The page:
It's that time again, time for another exciting blog post from the desk of Mike (that's me). Mike has got a real humdinger of a blog post for you today - all about lmutil (or lmutil.exe for you PC'ers).
What is lmutil? Well, it’s the License Manager Utility (OK - Mike may have just made that up, but it fits). Use it to point to a network license server and have it return all the secrets of the universe. There are all sorts of fun and wonderful things you can do with this command line utility to impress your friends and family (and it may even get you a raise! - but Mike doubts it).
Here's a few of Mike's favorite secrets...
>lmutil.exe lmstat -S STKD -c "<port>@<server>"
Use this one to 'see' what licenses (aka features) are available, number of seats, and who has them checked-out. The "<port>@<server>" can be replaced with a client or server license file, or omitted if you using an environment variable to point to the server.
OK - it happens - a license gets 'stuck' in a checked-out status on the server. What are you going to do about it? You're going to LMREMOVE it! Can I get an ‘amen’? AMEN! Here’s an FAQ that describes this in more glorious detail: How do I release a hung network license?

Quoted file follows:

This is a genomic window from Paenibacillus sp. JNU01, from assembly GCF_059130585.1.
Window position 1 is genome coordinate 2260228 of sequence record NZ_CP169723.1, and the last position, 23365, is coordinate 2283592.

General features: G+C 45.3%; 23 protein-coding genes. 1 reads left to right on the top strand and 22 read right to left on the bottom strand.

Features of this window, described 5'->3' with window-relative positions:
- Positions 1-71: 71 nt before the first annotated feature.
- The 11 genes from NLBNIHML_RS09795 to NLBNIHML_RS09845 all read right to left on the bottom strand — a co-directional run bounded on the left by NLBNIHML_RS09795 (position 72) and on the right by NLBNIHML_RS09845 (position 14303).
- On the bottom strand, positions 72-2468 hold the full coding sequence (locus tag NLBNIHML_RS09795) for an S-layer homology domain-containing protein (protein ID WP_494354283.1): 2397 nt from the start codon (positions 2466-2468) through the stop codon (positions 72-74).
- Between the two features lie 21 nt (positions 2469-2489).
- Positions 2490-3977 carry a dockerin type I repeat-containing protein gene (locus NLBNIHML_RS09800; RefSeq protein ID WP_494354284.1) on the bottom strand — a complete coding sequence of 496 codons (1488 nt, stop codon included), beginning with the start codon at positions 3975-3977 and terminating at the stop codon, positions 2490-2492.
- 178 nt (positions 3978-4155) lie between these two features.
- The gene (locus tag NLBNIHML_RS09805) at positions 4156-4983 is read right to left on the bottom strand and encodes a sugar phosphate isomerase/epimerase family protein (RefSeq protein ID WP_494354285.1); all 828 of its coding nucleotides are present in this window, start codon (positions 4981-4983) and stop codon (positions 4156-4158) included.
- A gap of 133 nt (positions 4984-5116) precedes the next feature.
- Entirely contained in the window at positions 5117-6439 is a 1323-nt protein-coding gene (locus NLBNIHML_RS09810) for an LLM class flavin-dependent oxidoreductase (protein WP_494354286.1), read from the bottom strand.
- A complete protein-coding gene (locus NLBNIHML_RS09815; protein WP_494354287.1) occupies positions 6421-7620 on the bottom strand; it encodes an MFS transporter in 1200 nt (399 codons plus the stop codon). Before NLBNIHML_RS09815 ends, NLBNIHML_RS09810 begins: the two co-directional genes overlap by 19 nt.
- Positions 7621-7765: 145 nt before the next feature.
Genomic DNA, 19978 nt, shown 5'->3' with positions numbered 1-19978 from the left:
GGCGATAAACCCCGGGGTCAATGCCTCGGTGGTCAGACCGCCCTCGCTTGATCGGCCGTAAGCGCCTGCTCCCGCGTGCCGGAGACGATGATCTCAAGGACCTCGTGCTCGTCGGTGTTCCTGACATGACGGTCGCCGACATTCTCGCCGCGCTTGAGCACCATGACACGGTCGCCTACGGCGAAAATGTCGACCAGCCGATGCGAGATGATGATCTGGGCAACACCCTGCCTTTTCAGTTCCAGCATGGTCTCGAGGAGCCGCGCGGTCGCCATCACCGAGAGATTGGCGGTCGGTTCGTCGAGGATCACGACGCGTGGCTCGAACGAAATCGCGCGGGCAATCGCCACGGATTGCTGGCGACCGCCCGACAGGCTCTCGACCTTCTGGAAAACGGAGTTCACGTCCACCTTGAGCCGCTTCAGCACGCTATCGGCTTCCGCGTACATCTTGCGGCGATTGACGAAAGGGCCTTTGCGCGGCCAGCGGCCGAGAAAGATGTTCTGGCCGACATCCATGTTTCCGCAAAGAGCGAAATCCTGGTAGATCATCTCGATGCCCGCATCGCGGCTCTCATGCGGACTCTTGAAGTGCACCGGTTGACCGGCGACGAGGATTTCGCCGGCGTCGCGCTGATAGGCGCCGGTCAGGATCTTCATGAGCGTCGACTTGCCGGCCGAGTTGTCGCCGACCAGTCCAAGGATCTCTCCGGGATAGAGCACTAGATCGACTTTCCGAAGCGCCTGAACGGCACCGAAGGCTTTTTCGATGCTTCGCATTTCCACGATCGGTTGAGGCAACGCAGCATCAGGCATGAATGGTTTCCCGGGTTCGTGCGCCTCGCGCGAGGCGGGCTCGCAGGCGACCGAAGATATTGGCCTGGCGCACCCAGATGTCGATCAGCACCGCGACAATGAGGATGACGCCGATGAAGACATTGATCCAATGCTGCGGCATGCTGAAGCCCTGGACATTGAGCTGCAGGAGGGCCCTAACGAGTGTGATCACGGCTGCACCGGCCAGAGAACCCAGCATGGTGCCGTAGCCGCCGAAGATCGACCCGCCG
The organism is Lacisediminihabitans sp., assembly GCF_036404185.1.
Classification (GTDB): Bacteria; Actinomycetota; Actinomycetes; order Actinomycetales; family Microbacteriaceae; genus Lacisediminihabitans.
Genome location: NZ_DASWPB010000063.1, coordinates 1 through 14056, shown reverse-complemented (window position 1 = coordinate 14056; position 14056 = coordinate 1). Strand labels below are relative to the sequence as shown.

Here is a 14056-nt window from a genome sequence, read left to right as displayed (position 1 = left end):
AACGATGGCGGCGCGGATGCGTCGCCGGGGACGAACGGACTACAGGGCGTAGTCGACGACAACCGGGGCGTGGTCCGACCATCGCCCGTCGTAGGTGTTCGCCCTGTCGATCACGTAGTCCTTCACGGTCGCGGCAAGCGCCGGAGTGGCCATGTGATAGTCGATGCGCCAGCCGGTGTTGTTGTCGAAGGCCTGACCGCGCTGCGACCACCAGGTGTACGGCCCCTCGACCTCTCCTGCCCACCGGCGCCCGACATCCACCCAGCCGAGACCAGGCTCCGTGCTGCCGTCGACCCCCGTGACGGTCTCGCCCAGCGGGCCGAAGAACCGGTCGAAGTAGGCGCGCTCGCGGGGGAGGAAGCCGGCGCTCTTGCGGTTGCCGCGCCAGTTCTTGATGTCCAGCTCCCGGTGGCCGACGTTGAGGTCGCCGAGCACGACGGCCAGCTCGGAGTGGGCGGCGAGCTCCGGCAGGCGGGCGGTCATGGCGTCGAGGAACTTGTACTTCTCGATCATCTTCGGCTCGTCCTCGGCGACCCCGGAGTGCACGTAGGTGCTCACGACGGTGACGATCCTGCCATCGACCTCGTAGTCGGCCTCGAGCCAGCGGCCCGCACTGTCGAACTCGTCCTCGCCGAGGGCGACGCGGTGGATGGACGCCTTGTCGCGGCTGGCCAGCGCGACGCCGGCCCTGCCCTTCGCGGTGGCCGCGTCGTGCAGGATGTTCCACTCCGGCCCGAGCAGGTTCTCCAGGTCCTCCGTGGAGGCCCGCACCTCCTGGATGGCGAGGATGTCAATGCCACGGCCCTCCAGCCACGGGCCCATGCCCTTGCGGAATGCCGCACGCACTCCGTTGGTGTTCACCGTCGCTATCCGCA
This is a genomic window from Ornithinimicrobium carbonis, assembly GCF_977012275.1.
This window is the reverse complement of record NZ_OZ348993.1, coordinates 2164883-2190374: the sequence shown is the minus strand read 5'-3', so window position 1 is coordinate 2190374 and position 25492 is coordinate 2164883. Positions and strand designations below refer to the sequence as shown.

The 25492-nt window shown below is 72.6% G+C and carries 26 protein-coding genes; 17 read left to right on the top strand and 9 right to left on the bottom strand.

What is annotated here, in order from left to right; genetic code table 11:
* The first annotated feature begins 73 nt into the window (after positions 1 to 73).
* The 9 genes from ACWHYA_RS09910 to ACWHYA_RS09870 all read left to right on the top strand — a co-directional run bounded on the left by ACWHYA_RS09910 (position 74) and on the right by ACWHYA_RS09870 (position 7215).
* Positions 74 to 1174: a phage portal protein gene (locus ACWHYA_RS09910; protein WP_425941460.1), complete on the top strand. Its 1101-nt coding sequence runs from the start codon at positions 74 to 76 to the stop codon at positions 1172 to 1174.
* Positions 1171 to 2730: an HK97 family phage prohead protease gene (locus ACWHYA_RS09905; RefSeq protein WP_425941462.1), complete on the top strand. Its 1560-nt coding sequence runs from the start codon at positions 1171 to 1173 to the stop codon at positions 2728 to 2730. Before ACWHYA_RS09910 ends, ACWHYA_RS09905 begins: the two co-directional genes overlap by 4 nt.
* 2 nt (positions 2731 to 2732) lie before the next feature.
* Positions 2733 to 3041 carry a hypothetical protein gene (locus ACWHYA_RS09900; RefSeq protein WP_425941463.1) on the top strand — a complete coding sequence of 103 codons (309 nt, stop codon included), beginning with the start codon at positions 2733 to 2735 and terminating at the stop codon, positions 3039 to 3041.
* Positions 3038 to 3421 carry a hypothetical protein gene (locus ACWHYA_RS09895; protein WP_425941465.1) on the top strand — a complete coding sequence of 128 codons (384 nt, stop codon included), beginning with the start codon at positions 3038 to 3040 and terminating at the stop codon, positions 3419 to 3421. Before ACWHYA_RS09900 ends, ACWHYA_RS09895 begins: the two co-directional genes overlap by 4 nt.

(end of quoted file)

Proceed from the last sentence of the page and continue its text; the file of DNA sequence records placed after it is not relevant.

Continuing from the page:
Got a new license file or perhaps you edited the options file? There's no need to stop and restart the service. You can simply perform an 'lmreread' to re-evaluate these files without the risk of the service not starting back-up up because one of the files is bad.
You can find the lmutil in the STK License Manager and STK License Server installs. Ref: License Administration Guide 11.13.1.pdf, Chapter 12: Using License Administration Tools (page 121).
Mike doubts that this will get posted in its original entirety, but odder things have happened (look at Mike's profile picture below).